As such, Blotto and Twinks can be habit-forming, though predictable. The characters are pretty straightforward upper-class representations of those one expects to meet in this type of setting, although how real they are to the noble occupants of Tawcester Township or any other estate is questionable. Simon Brett deftly handles these carictures in a light-hearted, witty manner which may amuse and challenge one at the same time. That is, if you like being challenged by funny, silly, beautiful, dumb, and smart people, these are for you. My allusion to P.G. Wodehouse is not unique because certain back covers will have the same allusion. I don't know whether Lewis Carroll definitely influenced Mr. Brett, but there are certainly echoes of characters in Alice's acquaintances, for example, the aged, aged man who is sitting on a gate. The fellow is trying to recite a tale or poem to Alice, but meanwhile is unable to state its real title ("But that's what it's CALLED, you know. The name is REALLY - . . . ," and so forth.) This is hilarious stuff, both in Carroll's and Brett's lexicons.
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Format: Paperback
Blotto isn't happy. He's been finagled into a long weekend at the estate of the Dowager Duchess of Melmont, where he knows he'll suffer at the hands of his mother and the Dowager, who are resolved upon his marriage to the hideous Laetitia Melmont, and at the inevitable murder that is bound to occur and be solved by some pompous amateur sleuth. The only thing that makes the weekend bearable is the presence of his sister, the beautiful and intelligent Honoria (better known, of course, as Twinks!) As expected, a murder occurs and the amateur sleuth does his best to solve the crime....but Blotto and Twinks are a few steps ahead of him and not only solve the murder (in just a few short chapters) but infiltrate a dastardly anarchist group that's threatening England's social system and all that the pair know is right in their aristocratic existence.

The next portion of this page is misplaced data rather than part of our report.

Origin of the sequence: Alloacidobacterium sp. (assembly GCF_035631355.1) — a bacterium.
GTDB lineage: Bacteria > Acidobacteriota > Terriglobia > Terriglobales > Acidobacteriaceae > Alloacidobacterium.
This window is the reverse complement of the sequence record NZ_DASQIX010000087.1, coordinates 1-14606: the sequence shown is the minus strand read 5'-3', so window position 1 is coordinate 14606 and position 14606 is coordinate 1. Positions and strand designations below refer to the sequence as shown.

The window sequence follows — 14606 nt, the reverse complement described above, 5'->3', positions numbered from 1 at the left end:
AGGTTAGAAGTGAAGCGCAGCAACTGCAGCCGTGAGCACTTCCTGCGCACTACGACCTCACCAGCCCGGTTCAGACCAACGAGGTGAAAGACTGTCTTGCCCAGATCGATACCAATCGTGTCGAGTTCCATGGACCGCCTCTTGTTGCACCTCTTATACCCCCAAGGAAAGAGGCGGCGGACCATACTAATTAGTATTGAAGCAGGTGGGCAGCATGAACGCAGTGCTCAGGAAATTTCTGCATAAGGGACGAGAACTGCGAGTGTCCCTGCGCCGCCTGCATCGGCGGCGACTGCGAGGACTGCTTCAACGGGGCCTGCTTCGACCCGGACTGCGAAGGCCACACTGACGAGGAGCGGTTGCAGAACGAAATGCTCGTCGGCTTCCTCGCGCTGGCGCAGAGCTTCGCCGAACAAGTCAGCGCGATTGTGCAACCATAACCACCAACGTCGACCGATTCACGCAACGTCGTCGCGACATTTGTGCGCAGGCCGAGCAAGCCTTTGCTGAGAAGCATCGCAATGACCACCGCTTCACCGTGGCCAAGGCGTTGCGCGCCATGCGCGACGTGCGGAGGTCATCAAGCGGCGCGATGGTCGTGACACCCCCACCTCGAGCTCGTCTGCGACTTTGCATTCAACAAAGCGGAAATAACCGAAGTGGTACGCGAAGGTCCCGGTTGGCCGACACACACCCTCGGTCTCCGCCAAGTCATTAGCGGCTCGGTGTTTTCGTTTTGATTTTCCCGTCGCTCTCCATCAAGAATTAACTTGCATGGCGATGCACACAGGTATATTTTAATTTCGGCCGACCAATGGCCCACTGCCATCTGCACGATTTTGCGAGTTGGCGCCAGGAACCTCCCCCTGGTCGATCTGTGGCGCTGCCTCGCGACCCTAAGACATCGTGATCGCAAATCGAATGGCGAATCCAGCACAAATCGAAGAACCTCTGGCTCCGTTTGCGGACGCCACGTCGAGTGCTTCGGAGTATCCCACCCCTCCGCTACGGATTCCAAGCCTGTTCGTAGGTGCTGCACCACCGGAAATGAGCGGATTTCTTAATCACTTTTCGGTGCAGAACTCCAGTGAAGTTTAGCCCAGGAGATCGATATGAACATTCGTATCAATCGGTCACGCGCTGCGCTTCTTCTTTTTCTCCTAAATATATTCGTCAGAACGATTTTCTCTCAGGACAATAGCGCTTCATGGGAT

I love Simon Brett's books and this series is just a perfect example of them. He has mastered the perfect blend of satire and mystery to make the book delightful. With a hilarious cast of characters (including the amateur sleuth who's a strange mixture of all the "negative" qualities of Poirot, Holmes, Wimsey and even Miss Marple), abundant witty dialogue and laugh-out-loud descriptions and plays on words, this parody is sure to delight any fans of P.G. Wodehouse and Golden Age mysteries. I certainly enjoyed it!